Tuesday, December 20, 2005

I'm home today...

but I have to find a way to get to work tomorrow.

Given that my normal commute take 1 hour 15 minutes and requires two buses and one train, I guess you could say I'm pretty dependent on public transit. I was originally planning to stay at a colleague's house in Queens, but as the strike approached, I decided that it's just too stressful a time of year to camp out indefinitely at someone else's house. Plus, she had strep throat last week and I don't want to subject my somewhat run-down immune system to those germs. Also, it became clear last week that half the students won't show up, and that out of a staff of twenty, only about 3 or 4 of us would not be able to make it to work. So those who are at school won't be too badly overburdened by my absence.

However, I don't want to miss more than one day. I don't want to use up a lot of days off on this, and I don't want to lose precious instructional time with my kids. So, I'm using today to get caught up on some work, do my laundry, pick up the packages that have been sitting in my building's office for a week, waiting for me to get home early enough to get them, and, above all, to figure out a plan for the rest of the week.

These are the options, so far:

1. Walk to Grand Central, take MetroNorth to Yankee Stadium, have a colleague pick me up there. Cost: $4 each way. Lots of walking. I like walking, but not under time pressure and not when it's 20-something degrees out. Also, I've heard rumors that MetroNorth might strike in support of the TWU (the news today is that some of the unions representing MetroNorth are considering solidarity strikes, but not all, and it would delay but not halt service on those lines).

2. Walk to 18th St., meet a colleague who's in the same boat, walk to 23rd, find a cab to 87th, meet friends who are carpooling from the Upper East Side. Cost: $10-15 per person each way. Less walking. Not sure if traffic will be moving.

In going-on six years in New York, we've experienced one terrorist attack, one big blackout and one small one (I got stuck in a subway train for an hour and a half during the small one), one water main break, one Republican convention and several enormous protest marches, and now a transit strike. Is this normal for a city of this size, or are we living in interesting times?

I'm hoping to fit in a walk today to look around. I'm not making light in anyway - this is seriously messing with a lot of people's (both TWU workers & commuters) lives & livelihoods and will have real economic consequences for the city and many individuals - but I will admit to a fascination with the interdependence of our lives, with anything powerful enough to disrupt a city the size of New York, with our community's fragility as well as its resilience and creativity.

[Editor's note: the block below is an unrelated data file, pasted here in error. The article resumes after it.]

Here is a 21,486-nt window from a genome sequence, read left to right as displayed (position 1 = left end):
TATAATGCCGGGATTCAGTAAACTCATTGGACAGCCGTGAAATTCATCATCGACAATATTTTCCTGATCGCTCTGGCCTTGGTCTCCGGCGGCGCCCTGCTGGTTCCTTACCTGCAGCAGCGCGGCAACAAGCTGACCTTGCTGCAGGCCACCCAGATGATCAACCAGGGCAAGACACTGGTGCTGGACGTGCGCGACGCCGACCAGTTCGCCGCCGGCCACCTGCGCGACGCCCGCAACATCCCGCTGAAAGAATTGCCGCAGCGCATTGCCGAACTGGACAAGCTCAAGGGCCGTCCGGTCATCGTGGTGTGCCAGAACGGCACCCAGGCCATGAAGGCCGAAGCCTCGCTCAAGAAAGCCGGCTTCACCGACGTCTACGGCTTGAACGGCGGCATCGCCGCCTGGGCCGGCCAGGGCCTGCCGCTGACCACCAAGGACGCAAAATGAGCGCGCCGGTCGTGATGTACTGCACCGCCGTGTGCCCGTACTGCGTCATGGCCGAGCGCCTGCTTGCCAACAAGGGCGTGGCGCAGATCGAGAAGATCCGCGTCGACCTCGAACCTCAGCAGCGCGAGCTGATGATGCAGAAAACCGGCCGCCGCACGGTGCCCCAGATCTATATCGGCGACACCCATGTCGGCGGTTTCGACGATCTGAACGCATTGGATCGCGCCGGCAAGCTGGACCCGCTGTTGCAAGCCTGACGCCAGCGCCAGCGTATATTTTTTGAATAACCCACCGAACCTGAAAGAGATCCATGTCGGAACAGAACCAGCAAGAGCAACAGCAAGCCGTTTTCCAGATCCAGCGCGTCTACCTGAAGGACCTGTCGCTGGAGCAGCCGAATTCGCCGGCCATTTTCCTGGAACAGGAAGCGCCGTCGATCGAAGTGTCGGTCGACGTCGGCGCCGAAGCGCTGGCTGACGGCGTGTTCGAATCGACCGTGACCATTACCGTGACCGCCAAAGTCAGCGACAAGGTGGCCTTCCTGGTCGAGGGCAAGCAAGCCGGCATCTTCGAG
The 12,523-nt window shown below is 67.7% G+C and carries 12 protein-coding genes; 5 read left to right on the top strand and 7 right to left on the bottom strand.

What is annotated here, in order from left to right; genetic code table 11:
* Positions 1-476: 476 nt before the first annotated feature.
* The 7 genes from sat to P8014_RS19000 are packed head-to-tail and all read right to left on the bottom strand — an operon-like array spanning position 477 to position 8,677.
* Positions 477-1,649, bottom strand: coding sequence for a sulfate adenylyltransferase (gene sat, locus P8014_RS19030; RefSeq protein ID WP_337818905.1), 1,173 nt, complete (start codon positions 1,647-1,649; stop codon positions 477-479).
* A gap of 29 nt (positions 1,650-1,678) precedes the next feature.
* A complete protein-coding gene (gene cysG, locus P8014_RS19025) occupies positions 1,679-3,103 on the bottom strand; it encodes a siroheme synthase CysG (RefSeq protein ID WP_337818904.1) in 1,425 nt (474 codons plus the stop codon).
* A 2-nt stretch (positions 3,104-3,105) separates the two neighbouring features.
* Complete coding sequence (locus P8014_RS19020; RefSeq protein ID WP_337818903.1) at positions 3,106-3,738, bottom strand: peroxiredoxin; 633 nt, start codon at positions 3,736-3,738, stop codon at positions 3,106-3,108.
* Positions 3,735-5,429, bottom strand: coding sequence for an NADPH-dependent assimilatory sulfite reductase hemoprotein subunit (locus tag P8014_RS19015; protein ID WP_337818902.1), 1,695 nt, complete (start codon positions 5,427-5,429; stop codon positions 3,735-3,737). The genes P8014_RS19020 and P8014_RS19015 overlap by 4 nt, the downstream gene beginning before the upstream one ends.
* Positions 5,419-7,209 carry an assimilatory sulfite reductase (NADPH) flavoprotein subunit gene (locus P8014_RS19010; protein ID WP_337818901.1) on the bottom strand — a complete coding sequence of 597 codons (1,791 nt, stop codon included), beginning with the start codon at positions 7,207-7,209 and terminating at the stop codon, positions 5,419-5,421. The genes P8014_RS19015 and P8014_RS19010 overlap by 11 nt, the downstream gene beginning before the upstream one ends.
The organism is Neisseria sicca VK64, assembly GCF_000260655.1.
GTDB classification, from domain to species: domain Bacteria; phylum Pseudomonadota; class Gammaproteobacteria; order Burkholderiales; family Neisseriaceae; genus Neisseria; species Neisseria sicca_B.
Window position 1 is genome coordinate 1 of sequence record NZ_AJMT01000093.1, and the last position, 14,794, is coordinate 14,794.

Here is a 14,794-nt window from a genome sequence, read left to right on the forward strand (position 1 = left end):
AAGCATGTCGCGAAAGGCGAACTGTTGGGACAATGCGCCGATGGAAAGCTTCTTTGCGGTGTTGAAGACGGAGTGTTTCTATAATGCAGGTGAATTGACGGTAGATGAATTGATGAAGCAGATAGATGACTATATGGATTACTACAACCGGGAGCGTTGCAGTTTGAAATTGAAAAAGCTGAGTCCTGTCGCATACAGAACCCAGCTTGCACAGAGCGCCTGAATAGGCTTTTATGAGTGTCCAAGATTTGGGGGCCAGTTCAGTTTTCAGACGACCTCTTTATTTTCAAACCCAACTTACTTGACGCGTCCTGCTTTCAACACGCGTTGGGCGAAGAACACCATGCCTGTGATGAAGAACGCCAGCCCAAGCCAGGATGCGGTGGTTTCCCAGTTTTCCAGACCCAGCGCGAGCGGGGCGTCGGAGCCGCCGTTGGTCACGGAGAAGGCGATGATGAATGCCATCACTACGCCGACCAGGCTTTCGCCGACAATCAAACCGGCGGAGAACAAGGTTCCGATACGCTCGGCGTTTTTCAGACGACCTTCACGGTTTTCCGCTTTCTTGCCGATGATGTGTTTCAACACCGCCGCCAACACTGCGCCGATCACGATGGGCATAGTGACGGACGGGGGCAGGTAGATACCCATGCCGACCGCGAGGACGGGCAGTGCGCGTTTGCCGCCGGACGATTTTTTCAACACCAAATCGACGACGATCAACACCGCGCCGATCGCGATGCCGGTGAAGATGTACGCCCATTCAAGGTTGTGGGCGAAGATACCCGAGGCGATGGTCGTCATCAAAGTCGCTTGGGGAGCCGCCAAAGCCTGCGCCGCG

In other news, there is a lump of quilt wiggling and purring beside me, my cat having crawled under the covers and made a little tent for herself there. It's so tempting to do the same.


The Iron & Wine post was going to be my last for a month or two (maybe longer), but I'm too addicted to quit blogging. Plus, too much interesting stuff is happening.


Anonymous Chris Lehmann said...

1) Sadly, after ten years in NYC, I think it's normal. (Well, not 9/11, but everything else.)

2) I can relate to not wanting to crash on someone's couch. I've been staying with a friend in Philly for the past three months while our rehab house is getting finished. Trying to start a school when you go home to someone else's house is a bit stressful. I love my friends and staying there beats the alternative of either a) doing some sort of Korman's Suites thing or b) trying to do the NYC - Philly commute every single day, but still, it's far from ideal.

3) I'd hate to see you stop blogging... we all go through ups and down with it. For me, it was the recognition that I just couldn't blog every single day that made it possible to keep blogging.

Good luck with coping with the strike.

12:04 PM  
Blogger Jenny D. said...

Don't stop!! We need you....

12:33 PM  
Blogger Nancy said...

I wound up downloading that Iron and Wine song from Itunes, so thanks for that! Nah, don't stop bloggin'

2:59 PM  
Blogger your math teacher said...

Oh boy.. you weren't here when Dinkins was mayor, were you?

4:40 PM  
Blogger jaclyn said...

I love reading... please keep it coming! And good luck with your commute!

6:42 PM  
Blogger Ms. M said...

Don't even say things like that! I need your blog.

9:05 PM  
Blogger asyb said...

I loved the part about the facination with the interdependence of our lives . . . And then the old me lamented the fact that service, responsibility, respect for each other seems to be so missing in this event. Then I read the words fragility, resilience and creativity. I probably have no reason to worry. It is funny in a way to think that you and I (in cowboy Colorado) live in one country but in such different worlds. No not funny really - more like wonderful.

9:18 PM  

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